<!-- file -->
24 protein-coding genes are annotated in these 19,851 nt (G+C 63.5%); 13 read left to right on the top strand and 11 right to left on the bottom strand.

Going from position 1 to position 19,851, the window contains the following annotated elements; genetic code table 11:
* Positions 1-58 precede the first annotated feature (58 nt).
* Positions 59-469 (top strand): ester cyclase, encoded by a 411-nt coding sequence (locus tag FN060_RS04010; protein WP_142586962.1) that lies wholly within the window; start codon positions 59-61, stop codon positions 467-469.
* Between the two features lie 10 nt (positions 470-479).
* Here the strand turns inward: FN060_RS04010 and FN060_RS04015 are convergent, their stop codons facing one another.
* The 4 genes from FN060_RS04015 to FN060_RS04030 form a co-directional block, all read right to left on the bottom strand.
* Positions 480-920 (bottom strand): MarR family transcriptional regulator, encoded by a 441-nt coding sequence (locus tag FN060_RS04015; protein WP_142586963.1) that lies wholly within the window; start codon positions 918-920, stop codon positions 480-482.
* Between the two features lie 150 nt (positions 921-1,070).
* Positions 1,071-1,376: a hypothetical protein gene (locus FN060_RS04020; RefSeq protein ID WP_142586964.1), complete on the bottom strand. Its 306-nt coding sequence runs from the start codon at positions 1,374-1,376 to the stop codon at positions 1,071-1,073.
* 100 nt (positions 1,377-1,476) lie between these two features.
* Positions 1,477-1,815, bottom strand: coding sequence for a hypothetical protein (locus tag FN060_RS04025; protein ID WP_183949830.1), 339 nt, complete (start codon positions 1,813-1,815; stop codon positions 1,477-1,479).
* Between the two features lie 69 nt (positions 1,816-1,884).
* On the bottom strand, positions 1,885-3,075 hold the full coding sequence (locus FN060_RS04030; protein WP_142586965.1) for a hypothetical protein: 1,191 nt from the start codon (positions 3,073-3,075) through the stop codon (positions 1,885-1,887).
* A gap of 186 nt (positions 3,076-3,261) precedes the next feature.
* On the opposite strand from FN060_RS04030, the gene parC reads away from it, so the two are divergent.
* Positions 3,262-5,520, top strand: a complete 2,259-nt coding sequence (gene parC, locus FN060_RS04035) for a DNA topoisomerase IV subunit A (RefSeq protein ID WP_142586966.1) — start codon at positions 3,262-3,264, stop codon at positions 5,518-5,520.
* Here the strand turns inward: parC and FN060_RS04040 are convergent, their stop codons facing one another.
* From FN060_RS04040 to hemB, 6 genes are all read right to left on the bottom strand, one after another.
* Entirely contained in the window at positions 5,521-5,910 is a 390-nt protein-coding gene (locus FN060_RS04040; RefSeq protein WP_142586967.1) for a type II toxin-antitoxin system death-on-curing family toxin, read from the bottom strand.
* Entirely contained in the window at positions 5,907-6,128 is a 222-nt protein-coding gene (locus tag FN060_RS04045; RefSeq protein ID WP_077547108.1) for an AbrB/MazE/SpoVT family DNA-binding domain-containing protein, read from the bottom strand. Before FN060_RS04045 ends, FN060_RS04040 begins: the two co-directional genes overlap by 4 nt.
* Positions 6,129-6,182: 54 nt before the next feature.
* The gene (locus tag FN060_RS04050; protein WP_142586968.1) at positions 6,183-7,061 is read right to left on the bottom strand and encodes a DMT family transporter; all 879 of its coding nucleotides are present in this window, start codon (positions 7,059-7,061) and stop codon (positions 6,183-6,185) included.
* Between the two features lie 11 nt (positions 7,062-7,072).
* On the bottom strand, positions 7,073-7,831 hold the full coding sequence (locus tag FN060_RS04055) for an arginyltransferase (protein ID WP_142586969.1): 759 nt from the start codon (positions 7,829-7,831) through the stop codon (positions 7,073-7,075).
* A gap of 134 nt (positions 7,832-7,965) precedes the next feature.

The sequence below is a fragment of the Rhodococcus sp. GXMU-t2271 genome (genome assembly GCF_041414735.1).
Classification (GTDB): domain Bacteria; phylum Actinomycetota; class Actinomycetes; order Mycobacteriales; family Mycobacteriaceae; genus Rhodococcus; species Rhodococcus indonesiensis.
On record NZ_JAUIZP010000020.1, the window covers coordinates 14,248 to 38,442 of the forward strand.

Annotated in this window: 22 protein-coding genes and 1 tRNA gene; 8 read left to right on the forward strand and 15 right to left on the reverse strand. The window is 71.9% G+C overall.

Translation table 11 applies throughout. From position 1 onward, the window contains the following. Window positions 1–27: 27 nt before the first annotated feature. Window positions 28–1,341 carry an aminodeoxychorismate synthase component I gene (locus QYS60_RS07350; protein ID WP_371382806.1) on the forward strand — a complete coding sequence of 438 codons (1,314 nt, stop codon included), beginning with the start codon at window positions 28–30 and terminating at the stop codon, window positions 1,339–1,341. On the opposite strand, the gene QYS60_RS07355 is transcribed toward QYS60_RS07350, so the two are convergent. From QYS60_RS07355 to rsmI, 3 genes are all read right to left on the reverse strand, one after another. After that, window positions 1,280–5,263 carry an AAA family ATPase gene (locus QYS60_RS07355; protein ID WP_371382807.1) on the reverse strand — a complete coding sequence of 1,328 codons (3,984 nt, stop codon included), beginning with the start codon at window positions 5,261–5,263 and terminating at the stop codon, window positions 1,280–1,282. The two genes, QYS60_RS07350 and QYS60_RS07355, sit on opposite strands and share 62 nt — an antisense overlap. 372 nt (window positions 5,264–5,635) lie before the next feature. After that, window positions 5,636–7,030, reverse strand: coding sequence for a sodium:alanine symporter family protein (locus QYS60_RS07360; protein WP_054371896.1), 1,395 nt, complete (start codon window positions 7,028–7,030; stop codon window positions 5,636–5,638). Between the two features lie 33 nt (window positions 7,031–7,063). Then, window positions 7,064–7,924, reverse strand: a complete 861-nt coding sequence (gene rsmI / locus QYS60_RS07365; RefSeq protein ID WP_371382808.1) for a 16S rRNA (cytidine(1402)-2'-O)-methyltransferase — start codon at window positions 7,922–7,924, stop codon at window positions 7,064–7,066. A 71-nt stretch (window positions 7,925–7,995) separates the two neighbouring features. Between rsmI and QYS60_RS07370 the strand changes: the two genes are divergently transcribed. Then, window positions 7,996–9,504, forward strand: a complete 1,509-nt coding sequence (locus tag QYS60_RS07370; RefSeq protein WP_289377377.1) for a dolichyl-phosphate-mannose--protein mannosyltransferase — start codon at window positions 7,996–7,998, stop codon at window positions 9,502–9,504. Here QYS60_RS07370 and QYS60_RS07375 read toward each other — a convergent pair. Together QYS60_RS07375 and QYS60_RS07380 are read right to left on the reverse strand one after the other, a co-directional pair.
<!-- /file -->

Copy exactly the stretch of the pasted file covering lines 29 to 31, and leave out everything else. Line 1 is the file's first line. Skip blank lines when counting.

On record NZ_JAUIZP010000020.1, the window covers coordinates 14,248 to 38,442 of the forward strand.

Annotated in this window: 22 protein-coding genes and 1 tRNA gene; 8 read left to right on the forward strand and 15 right to left on the reverse strand. The window is 71.9% G+C overall.

Translation table 11 applies throughout. From position 1 onward, the window contains the following. Window positions 1–27: 27 nt before the first annotated feature. Window positions 28–1,341 carry an aminodeoxychorismate synthase component I gene (locus QYS60_RS07350; protein ID WP_371382806.1) on the forward strand — a complete coding sequence of 438 codons (1,314 nt, stop codon included), beginning with the start codon at window positions 28–30 and terminating at the stop codon, window positions 1,339–1,341. On the opposite strand, the gene QYS60_RS07355 is transcribed toward QYS60_RS07350, so the two are convergent. From QYS60_RS07355 to rsmI, 3 genes are all read right to left on the reverse strand, one after another. After that, window positions 1,280–5,263 carry an AAA family ATPase gene (locus QYS60_RS07355; protein ID WP_371382807.1) on the reverse strand — a complete coding sequence of 1,328 codons (3,984 nt, stop codon included), beginning with the start codon at window positions 5,261–5,263 and terminating at the stop codon, window positions 1,280–1,282. The two genes, QYS60_RS07350 and QYS60_RS07355, sit on opposite strands and share 62 nt — an antisense overlap. 372 nt (window positions 5,264–5,635) lie before the next feature. After that, window positions 5,636–7,030, reverse strand: coding sequence for a sodium:alanine symporter family protein (locus QYS60_RS07360; protein WP_054371896.1), 1,395 nt, complete (start codon window positions 7,028–7,030; stop codon window positions 5,636–5,638). Between the two features lie 33 nt (window positions 7,031–7,063). Then, window positions 7,064–7,924, reverse strand: a complete 861-nt coding sequence (gene rsmI / locus QYS60_RS07365; RefSeq protein ID WP_371382808.1) for a 16S rRNA (cytidine(1402)-2'-O)-methyltransferase — start codon at window positions 7,922–7,924, stop codon at window positions 7,064–7,066. A 71-nt stretch (window positions 7,925–7,995) separates the two neighbouring features. Between rsmI and QYS60_RS07370 the strand changes: the two genes are divergently transcribed. Then, window positions 7,996–9,504, forward strand: a complete 1,509-nt coding sequence (locus tag QYS60_RS07370; RefSeq protein WP_289377377.1) for a dolichyl-phosphate-mannose--protein mannosyltransferase — start codon at window positions 7,996–7,998, stop codon at window positions 9,502–9,504. Here QYS60_RS07370 and QYS60_RS07375 read toward each other — a convergent pair. Together QYS60_RS07375 and QYS60_RS07380 are read right to left on the reverse strand one after the other, a co-directional pair.